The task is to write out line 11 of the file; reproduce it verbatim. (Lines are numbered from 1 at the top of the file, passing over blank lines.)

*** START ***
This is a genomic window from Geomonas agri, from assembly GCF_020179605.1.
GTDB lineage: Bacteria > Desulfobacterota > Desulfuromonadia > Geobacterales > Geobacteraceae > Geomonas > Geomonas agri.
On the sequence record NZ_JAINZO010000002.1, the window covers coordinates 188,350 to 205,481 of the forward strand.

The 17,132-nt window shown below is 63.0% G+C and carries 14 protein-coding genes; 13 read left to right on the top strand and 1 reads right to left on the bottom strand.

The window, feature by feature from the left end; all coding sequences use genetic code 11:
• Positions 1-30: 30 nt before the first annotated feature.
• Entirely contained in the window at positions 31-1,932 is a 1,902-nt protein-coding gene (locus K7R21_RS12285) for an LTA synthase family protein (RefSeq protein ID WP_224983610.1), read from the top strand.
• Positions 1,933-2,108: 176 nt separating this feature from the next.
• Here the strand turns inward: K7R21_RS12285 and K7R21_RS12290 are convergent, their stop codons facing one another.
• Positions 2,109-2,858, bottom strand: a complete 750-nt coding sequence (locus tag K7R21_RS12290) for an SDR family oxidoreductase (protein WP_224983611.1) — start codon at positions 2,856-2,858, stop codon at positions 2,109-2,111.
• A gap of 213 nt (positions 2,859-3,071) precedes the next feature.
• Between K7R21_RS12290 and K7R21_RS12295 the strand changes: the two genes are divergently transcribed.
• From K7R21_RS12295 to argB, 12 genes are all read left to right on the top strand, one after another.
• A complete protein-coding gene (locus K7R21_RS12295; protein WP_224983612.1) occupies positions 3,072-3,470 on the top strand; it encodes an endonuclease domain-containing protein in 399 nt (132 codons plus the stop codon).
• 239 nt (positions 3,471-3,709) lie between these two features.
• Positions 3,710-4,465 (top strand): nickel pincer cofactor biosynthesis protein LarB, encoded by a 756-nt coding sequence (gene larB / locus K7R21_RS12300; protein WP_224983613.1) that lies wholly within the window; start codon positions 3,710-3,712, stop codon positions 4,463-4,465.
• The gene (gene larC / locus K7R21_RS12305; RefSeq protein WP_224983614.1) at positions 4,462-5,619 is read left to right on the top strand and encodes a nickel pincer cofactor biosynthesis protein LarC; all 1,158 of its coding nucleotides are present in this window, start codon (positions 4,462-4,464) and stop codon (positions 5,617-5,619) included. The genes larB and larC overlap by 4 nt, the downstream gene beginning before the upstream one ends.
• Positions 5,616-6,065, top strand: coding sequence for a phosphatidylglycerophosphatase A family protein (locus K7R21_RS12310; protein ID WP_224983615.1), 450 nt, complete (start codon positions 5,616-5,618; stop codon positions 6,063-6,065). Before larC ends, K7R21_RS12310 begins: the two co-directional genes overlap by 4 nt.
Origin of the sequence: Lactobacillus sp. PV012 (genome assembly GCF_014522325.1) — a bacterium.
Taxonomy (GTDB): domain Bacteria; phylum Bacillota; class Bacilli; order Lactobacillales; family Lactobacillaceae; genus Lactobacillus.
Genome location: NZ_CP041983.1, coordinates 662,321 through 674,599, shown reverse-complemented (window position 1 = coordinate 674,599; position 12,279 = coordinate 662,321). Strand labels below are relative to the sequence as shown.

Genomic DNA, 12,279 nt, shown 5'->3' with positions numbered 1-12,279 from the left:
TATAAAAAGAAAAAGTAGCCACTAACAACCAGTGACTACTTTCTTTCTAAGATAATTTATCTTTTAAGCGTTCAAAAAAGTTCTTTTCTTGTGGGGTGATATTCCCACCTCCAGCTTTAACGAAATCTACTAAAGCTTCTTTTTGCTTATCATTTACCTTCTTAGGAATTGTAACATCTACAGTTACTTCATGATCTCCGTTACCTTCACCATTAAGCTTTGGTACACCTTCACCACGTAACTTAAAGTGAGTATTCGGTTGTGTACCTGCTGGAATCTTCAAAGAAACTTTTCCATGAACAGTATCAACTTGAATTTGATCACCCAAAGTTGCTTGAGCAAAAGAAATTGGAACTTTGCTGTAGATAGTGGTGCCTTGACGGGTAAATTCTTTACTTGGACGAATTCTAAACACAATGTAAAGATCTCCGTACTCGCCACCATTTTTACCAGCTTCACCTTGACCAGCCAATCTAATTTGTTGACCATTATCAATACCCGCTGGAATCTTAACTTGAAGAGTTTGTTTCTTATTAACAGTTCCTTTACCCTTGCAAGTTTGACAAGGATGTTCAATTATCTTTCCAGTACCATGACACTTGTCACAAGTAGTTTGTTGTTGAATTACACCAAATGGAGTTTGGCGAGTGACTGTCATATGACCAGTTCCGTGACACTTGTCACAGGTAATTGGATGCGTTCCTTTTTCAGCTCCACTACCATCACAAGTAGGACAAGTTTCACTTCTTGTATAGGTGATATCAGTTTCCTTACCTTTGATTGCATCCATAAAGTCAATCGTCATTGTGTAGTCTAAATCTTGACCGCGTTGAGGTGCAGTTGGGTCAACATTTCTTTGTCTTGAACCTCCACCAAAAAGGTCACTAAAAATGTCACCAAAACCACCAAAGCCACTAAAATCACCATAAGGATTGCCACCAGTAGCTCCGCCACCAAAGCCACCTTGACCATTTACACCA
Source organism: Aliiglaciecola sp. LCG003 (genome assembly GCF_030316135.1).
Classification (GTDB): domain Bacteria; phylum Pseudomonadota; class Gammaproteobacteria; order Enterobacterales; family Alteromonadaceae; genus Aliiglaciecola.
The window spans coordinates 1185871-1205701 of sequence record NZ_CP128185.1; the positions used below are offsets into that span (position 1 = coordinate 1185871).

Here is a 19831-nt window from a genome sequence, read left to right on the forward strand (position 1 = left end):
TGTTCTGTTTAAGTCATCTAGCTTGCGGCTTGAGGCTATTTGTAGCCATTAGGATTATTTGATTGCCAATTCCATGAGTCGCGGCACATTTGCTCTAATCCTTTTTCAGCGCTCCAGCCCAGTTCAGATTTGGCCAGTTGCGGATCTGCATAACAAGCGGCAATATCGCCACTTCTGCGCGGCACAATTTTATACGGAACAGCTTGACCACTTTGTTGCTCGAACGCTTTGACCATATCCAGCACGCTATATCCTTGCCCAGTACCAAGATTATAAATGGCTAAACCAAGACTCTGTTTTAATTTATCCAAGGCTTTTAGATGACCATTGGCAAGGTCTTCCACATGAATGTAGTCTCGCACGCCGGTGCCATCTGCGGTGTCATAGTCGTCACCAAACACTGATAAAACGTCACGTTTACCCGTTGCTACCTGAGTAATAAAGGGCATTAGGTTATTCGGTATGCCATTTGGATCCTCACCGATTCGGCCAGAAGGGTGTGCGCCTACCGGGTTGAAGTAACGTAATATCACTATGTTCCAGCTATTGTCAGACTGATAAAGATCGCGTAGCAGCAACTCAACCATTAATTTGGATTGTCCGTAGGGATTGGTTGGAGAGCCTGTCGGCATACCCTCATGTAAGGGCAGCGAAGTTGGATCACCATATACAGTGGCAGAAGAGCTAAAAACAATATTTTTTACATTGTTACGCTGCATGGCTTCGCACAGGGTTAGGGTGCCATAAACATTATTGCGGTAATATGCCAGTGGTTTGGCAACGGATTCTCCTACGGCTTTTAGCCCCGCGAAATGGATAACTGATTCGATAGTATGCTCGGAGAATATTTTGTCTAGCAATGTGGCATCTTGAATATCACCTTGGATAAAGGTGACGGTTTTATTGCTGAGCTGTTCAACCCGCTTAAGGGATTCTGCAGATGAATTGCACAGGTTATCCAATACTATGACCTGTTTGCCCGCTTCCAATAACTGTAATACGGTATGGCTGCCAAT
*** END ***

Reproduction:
• A gap of 213 nt (positions 2,859-3,071) precedes the next feature.